NEW DELHI (Reuters) - Indian Prime Minister Manmohan Singh pleaded with opposition parties on Wednesday to allow parliament to function during a session that begins this week, when the government plans to present the annual budget and legislation on economic reform.
The last two sessions of India's federal parliament have been disrupted by opposition members protesting against corruption, reforms and affirmative action policies, although the winter session in December finally managed to conduct business for a few days.
The month-long monsoon session in August and September passed only four bills out of 30 due to be debated.
"It is our sincere hope that we will have a productive, constructive debate leading to agreed solutions to the many national problems that our country faces," Singh told reporters after addressing parliamentary leaders from all parties.
"Parliament is a forum for discussion, for dialogue and all parties have an obligation to ensure that parliament runs smoothly."
Singh is grappling with the worst economic slowdown in a decade and faces a general election next year.
The assembly session begins on Thursday with an address by the president. Debates begin on Friday.
The government plans to present bills for insurance and pension reform that will open those industries to more foreign investment and to change land acquisition laws to make it easier for companies to buy land for industrial and infrastructure projects.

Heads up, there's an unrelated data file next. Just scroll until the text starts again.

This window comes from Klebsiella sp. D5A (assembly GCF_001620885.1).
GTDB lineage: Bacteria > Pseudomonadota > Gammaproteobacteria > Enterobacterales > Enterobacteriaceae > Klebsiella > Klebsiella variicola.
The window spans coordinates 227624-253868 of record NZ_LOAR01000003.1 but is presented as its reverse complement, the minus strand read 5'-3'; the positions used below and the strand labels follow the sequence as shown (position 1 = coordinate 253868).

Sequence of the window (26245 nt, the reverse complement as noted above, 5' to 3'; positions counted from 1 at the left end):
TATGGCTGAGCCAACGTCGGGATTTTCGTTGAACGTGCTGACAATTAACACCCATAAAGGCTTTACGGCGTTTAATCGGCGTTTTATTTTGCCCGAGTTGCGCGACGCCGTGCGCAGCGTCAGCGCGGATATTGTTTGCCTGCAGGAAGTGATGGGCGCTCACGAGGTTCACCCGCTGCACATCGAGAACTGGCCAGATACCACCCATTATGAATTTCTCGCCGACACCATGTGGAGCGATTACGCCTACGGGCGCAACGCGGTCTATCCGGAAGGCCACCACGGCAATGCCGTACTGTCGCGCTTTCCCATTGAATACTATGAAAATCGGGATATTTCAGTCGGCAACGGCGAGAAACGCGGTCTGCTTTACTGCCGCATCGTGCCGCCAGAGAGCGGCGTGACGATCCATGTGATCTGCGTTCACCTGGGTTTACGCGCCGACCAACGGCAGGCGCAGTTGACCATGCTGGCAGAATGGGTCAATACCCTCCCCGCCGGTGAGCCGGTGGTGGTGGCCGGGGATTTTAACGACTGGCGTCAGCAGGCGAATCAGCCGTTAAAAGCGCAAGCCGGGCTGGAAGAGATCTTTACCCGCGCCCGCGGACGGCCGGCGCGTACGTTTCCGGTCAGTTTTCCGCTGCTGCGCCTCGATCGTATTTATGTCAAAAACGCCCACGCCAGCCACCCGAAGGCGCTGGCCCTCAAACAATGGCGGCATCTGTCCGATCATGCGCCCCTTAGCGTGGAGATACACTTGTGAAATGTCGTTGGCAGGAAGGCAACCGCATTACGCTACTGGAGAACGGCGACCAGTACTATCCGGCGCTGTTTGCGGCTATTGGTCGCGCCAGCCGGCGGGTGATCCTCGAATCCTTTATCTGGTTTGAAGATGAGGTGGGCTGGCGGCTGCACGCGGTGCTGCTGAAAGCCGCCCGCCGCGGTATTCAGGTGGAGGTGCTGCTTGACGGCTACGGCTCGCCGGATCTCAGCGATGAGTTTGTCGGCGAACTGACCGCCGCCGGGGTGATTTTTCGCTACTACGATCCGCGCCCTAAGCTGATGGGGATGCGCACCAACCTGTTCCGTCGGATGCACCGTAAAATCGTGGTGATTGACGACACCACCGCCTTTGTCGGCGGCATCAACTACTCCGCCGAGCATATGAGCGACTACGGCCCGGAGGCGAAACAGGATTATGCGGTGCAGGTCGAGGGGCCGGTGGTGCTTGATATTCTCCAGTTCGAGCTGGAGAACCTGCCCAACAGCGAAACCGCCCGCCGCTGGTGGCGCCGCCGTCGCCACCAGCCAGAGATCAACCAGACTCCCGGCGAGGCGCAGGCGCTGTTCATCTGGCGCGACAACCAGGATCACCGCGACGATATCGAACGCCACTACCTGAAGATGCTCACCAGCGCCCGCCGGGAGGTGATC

It will present the annual budget for the fiscal year ending in March 2014 next week. Also planned are a food security bill to provide subsidized grain for the poor, the setting up of an anti-graft ombudsman and the approval of an ordinance providing for harsher punishment for perpetrators of sex crimes.
The ruling coalition, headed by the Congress party, is technically in a minority but is supported by regional allies.
The main opposition Bharatiya Janata Party (BJP), which has led protests in the legislature during previous sessions, has criticized a kickbacks scandal in the $750 million purchase of VIP helicopters from Anglo-Italian company AgustaWestland that erupted last week.
The Hindu nationalist party is, however, most incensed by comments attributed to Home Minister Sushil Shinde that the group was promoting "Hindu terrorism", and has demanded an apology.
"We would like the house to function," top BJP member and opposition leader Sushma Swaraj told reporters.
"There are many issues that the house needs to discuss but it will depend on how this matter is resolved by them," she said of the government.
(Reporting by Annie Banerji and Satarupa Bhattacharjya; Editing by Raju Gopalakrishnan and Robert Birsel)
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